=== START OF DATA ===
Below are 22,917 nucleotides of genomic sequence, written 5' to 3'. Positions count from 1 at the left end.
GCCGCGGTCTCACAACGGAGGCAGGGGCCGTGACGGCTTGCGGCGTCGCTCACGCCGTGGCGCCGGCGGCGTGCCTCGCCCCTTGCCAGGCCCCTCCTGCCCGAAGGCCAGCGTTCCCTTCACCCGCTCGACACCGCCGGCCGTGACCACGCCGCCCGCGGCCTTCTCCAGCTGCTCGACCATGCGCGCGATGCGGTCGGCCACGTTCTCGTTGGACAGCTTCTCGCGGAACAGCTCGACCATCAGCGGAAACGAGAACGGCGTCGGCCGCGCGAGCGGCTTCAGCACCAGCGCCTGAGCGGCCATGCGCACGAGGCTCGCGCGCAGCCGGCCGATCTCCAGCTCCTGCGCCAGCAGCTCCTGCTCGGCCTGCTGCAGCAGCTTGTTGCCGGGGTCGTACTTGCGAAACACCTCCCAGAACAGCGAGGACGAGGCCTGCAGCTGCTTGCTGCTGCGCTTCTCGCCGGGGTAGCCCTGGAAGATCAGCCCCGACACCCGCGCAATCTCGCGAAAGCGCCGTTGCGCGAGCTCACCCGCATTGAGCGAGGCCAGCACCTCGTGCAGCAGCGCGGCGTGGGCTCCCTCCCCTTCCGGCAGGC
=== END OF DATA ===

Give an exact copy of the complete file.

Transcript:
Below are 22,917 nucleotides of genomic sequence, written 5' to 3'. Positions count from 1 at the left end.
GCCGCGGTCTCACAACGGAGGCAGGGGCCGTGACGGCTTGCGGCGTCGCTCACGCCGTGGCGCCGGCGGCGTGCCTCGCCCCTTGCCAGGCCCCTCCTGCCCGAAGGCCAGCGTTCCCTTCACCCGCTCGACACCGCCGGCCGTGACCACGCCGCCCGCGGCCTTCTCCAGCTGCTCGACCATGCGCGCGATGCGGTCGGCCACGTTCTCGTTGGACAGCTTCTCGCGGAACAGCTCGACCATCAGCGGAAACGAGAACGGCGTCGGCCGCGCGAGCGGCTTCAGCACCAGCGCCTGAGCGGCCATGCGCACGAGGCTCGCGCGCAGCCGGCCGATCTCCAGCTCCTGCGCCAGCAGCTCCTGCTCGGCCTGCTGCAGCAGCTTGTTGCCGGGGTCGTACTTGCGAAACACCTCCCAGAACAGCGAGGACGAGGCCTGCAGCTGCTTGCTGCTGCGCTTCTCGCCGGGGTAGCCCTGGAAGATCAGCCCCGACACCCGCGCAATCTCGCGAAAGCGCCGTTGCGCGAGCTCACCCGCATTGAGCGAGGCCAGCACCTCGTGCAGCAGCGCGGCGTGGGCTCCCTCCCCTTCCGGCAGGC